Kill Chase

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The Embankment

East London

Henrietta travelled east, following the river. In the early hours the Virago splashed through puddles spilled from the street-cleaning trucks that crawled until dawn, washing down the Metropolis. She hunched over the handlebars and leant into the bends, letting the bike follow them in a natural sweep. Her picture of Marie Montague, lying in a pool of blood, constantly welled up in her mind. She shivered, despite her riding leathers, and turned over the names. Sol Coniff Jr had gained by Marie’s death. Raymond Sappiano was in London when she died. All that was undeniable.

But why would her killer stab her through the eyes? And now there was Ibrahim Tolman? She had seen him argue with Marie at the football match for herself, yet he denied it. Maybe it was just a simple burglary that went wrong? Or a crazy stalking a star? Either way, Guy Royce would know the answers and she must stick by him. This story would make her good money. The fact that she liked the cop was a bonus.

She was glad when the familiar outlines of Docklands’ Canary Wharf loomed ahead. She wanted a shower and some sleep. At four a.m. she powered down the bike, coasting onto the forecourt of Cascades, her tower block, halting it under the single light at the lobby entrance. Henrietta smelled again the salt tang of the flooding tide on the night breeze. The turbulent waters were now closer, gurgling and crashing at the retaining wall only feet away. In the seven years she had lived on the River Thames she had sweated in the block’s gymnasium complex and ploughed the communal pool in its basement. She loved to swim and was built for it. Her apartment’s windows straddled the water and she loved watching the river traffic.

Every Thursday a timber ship manoeuvred outside her windows to berth next door at Lenanton’s Timber Yard. She could smell its diesel fuel mixed with the salt. She always found the arrival of the leviathan ship, the EKA LOD, a fascination and had watched the crew on deck many times. Level with her window on the fourth floor she saw the crew prepare the mooring lines as it closed with the shore, calling to each other in a tongue she didn’t understand. When it turned to dock it churned the river into a crescendo of spinning eddies and black, foaming swell.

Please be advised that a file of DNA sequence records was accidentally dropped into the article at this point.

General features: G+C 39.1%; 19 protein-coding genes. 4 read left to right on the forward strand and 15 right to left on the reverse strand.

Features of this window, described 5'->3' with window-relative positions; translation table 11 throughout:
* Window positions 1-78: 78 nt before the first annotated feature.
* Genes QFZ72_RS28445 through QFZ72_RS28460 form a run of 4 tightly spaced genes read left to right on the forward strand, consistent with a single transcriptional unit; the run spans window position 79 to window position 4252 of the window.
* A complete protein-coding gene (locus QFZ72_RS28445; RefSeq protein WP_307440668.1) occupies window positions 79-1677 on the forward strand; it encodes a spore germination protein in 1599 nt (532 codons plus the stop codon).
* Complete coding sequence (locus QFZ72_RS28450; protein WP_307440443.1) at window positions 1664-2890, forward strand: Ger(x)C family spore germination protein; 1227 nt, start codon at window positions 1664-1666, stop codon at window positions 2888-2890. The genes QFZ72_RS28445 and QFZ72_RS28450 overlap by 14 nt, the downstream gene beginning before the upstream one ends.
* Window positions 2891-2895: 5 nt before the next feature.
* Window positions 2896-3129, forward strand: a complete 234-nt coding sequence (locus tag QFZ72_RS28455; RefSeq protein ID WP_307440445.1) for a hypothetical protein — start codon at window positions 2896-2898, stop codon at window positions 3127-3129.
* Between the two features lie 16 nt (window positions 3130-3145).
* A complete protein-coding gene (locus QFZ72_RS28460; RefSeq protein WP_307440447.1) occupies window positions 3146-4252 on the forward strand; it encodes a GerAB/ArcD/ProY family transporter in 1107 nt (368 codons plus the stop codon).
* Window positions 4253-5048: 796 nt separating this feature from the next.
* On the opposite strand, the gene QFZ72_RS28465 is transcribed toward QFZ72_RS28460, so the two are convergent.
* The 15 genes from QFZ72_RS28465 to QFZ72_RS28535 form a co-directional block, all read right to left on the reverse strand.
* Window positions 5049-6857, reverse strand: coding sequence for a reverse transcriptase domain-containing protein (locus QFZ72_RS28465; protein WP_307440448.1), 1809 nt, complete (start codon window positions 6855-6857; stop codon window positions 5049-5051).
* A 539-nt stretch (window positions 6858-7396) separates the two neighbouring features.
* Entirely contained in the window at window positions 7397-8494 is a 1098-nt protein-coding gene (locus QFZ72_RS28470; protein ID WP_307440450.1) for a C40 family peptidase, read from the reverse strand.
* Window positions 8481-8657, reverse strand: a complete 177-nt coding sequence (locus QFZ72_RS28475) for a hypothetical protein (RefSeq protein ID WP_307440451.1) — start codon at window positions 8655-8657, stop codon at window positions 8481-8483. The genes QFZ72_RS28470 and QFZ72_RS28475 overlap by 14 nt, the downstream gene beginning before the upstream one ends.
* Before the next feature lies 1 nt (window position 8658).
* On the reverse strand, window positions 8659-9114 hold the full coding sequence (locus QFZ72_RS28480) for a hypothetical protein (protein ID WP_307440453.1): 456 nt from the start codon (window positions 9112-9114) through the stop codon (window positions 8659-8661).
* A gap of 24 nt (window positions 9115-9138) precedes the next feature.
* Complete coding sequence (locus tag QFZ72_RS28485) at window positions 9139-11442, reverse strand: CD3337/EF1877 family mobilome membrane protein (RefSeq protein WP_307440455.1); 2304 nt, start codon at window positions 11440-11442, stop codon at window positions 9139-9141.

She learned that one long, deafening blast from the ship’s funnel horn, followed by three short, meant “get out of my way, I am turning to starboard.” The plethora of pleasure boats and working launches plying the river duly did so, or faced being run down by the mammoth. A case of do or die.

She had photographed it, the decks laden with Czechoslovakian wood, submerging the red oxide hull and had the print framed on her wall. It was the centrepiece of her apartment with the aluminium grey sparkle of the tidal waterway flowing immediately outside. She wanted a chance to think and some sleep but her cell rang.

“Henri? That you? Wake up, will you?”

“What do you want, Guy? Where the hell ARE you?”

His voice was sharp. “Now listen, Henri. This is important. Are you listening to me?”

“I’m still up. What’s going on, Guy?”

He explained. “I’m still at the Yard. I’ve been getting prints from those negatives Raymond Sappiano gave me at the car wreck.”

“And? This better be good. I need sleep.”

“Marie was already married. They were her wedding photos.”

“What! That’s not in her biogs. When? Who to?”

“Her sister, Nicola, was the chief bridesmaid at the wedding.”

Henrietta was silent, then let out a long sigh. “Where’s her sister, then?”

“Missing. You remember Ibrahim Tolman threatened us both over your picture of him and Marie? Well, the Morning Graphic’s splashed it all over the front page again. I thought you should know.”

“Who’s the groom?”

“We’re working on that. Goodnight.”

At the fourth floor she fished in her pocket for her key but her door swung open at her touch. She inched back into the darkness, her neck hairs prickling, staring at the crack of light from her apartment. She pressed last number recall on her cell phone.

“Come on, Guy! I need you now, pal. Answer the damn phone.”

A large, smothering palm slapped over her lips, choking off her cry. She felt a hard, male body propelling her forward. Then a claw-like hand stretched out from the darkness behind her, ripping the cell phone from her grasp and her body convulsed. Her limbs refused to move, locked rigid. The scream welled in her throat. She couldn’t open her mouth to let it out! She felt her heart freeze in her breast.